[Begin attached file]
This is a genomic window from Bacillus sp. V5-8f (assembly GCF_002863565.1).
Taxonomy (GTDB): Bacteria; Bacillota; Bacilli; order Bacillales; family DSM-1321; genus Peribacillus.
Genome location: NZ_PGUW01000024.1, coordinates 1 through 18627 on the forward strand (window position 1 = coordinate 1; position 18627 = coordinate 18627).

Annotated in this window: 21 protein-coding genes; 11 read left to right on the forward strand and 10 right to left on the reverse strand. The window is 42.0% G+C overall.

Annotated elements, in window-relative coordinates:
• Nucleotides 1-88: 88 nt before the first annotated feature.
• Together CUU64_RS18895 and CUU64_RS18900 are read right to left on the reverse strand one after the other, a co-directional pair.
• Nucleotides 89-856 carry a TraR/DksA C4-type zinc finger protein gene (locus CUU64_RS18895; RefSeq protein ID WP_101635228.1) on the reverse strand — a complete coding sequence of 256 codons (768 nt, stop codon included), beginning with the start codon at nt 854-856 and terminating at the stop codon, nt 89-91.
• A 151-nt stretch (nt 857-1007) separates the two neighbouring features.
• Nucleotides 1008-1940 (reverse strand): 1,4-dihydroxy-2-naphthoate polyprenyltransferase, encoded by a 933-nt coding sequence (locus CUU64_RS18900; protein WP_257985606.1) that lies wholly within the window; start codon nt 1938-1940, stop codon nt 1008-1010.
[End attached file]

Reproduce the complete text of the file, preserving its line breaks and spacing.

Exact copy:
This is a genomic window from Bacillus sp. V5-8f (assembly GCF_002863565.1).
Taxonomy (GTDB): Bacteria; Bacillota; Bacilli; order Bacillales; family DSM-1321; genus Peribacillus.
Genome location: NZ_PGUW01000024.1, coordinates 1 through 18627 on the forward strand (window position 1 = coordinate 1; position 18627 = coordinate 18627).

Annotated in this window: 21 protein-coding genes; 11 read left to right on the forward strand and 10 right to left on the reverse strand. The window is 42.0% G+C overall.

Annotated elements, in window-relative coordinates:
• Nucleotides 1-88: 88 nt before the first annotated feature.
• Together CUU64_RS18895 and CUU64_RS18900 are read right to left on the reverse strand one after the other, a co-directional pair.
• Nucleotides 89-856 carry a TraR/DksA C4-type zinc finger protein gene (locus CUU64_RS18895; RefSeq protein ID WP_101635228.1) on the reverse strand — a complete coding sequence of 256 codons (768 nt, stop codon included), beginning with the start codon at nt 854-856 and terminating at the stop codon, nt 89-91.
• A 151-nt stretch (nt 857-1007) separates the two neighbouring features.
• Nucleotides 1008-1940 (reverse strand): 1,4-dihydroxy-2-naphthoate polyprenyltransferase, encoded by a 933-nt coding sequence (locus CUU64_RS18900; protein WP_257985606.1) that lies wholly within the window; start codon nt 1938-1940, stop codon nt 1008-1010.